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dianne-levyIn Memory: Dianne Levy (1947-2016)

Last month Dianne Levy, a lifelong feminist and peace activist, died at her home in the foothills of the Great Smoky Mountains. I met Dianne in the early 2000s when I was a student at a small college in Jefferson County, Tennessee, and I’m forever grateful that I did. As a young woman at a conservative campus that was militant in its enforcement of gender conformity and heteronormativity, I needed the likes of Dianne in my life.

Tired of daily doses of sexism, a group of female students—with the help and support of female professors—began organizing our own version of a consciousness-raising group. It was through that group that we found our way to Dianne, who was the director of SafeSpace, a domestic violence shelter. We invited her to speak at one of our meetings.

Dianne was a powerful, no-nonsense, brilliant woman, and she was militant in making her case that gender oppression was real and destructive. I’m sure she arrived to the meeting in a whirlwind, her long hair streaming down her back, talking fast and with an accent unfamiliar to those of us who had never lived anywhere but Tennessee. She passed out worksheets that charted different kinds of violence, and she was blunt in her delivery. I had grown up hearing the whispers or seeing the signs of women who had been beaten up by husbands. I once had been physically threatened by a high school boyfriend. But until I met Dianne I never thought about those moments as systemic gender oppression, historically condoned by legislative bodies, law enforcement, churches, and within families. Diane taught me that only within my short life had spousal abuse even been recognized by the legal system, and much work was yet to be done.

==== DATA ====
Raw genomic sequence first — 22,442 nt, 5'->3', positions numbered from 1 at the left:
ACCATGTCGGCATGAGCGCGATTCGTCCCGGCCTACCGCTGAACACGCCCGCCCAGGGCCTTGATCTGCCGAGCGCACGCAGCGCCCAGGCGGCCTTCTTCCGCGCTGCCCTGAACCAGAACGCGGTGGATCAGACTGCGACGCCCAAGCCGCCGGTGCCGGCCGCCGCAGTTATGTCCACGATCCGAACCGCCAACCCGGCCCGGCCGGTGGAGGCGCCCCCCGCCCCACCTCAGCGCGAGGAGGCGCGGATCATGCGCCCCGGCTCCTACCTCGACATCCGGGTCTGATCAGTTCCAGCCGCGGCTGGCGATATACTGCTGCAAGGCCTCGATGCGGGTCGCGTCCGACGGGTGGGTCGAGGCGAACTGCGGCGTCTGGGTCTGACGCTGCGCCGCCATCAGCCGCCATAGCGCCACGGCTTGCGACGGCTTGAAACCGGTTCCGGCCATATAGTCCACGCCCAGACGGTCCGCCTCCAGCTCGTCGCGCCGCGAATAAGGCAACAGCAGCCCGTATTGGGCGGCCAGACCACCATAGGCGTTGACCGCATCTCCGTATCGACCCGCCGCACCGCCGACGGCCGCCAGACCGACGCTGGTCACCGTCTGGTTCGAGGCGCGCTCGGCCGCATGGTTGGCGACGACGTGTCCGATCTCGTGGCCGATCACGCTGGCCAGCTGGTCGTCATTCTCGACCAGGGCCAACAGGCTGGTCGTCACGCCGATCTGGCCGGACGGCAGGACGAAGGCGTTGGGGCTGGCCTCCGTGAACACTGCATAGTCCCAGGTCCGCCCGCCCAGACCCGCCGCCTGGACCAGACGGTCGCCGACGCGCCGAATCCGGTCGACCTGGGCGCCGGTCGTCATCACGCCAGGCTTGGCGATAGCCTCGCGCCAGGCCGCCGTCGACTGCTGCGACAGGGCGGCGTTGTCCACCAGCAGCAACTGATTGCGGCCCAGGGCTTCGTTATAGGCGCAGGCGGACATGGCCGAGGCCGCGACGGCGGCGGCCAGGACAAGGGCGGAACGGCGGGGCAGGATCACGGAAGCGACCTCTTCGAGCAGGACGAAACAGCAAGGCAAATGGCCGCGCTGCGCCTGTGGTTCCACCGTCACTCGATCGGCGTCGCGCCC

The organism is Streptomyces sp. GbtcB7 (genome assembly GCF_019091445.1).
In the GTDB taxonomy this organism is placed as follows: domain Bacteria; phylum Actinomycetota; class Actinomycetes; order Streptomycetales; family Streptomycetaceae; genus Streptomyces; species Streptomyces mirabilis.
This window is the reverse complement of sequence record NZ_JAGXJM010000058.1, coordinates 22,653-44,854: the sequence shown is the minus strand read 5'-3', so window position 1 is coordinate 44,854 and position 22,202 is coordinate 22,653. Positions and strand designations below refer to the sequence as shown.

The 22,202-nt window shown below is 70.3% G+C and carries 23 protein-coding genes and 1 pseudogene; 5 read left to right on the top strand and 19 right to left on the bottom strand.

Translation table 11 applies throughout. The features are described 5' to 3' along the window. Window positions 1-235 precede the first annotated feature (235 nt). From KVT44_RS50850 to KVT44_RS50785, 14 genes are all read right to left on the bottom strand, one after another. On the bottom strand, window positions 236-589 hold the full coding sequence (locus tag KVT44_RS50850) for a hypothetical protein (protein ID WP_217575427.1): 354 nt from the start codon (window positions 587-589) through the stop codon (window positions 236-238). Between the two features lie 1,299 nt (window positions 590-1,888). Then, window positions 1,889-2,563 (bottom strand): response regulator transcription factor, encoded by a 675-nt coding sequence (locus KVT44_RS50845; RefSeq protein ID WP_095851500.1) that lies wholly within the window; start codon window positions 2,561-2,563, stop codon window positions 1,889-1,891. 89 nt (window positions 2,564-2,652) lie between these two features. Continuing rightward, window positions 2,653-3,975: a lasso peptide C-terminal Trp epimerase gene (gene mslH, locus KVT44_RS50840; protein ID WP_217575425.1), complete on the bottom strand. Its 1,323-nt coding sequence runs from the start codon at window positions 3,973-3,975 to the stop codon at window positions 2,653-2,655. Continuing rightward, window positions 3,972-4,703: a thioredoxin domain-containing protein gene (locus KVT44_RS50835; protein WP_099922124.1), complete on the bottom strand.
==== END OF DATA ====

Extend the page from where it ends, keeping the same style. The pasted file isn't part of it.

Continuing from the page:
I credit Dianne for shepherding me to my own feminist consciousness. In the weeks following our meeting, our group visited the SafeSpace office, and some of us went through alliance training. We also planned a “Take Back the Night” march and rally. Somebody vandalized our posters publicizing the march. The evening of the event our group was woefully small but energetic, knowing that the messages we conveyed were important. We stood on the campus lawn facing the road, carrying candles and chanting slogans. A group of male classmates drove by in an open jeep and taunted us, yelling “Beat your wives!” We were hurt and angry, but the jeers only reinforced why we were there.

About a decade later I was working on the oral history project, the “Long Women’s Movement in the American South.” I had forgotten Dianne’s name by that point, so I asked other interviewees if they could help me find the woman with the long hair who led the battered women’s movement in Tennessee. When I found her, Dianne invited me to her farmhouse in the mountains. She had retired, and she was making ends meet by working as a census taker and other side jobs. We sat at the sturdy kitchen table, brimming with the late summer harvest from Dianne’s garden. She shucked and cleaned corn while we talked. Dianne was a vivid storyteller. I was, once again, a rapt audience.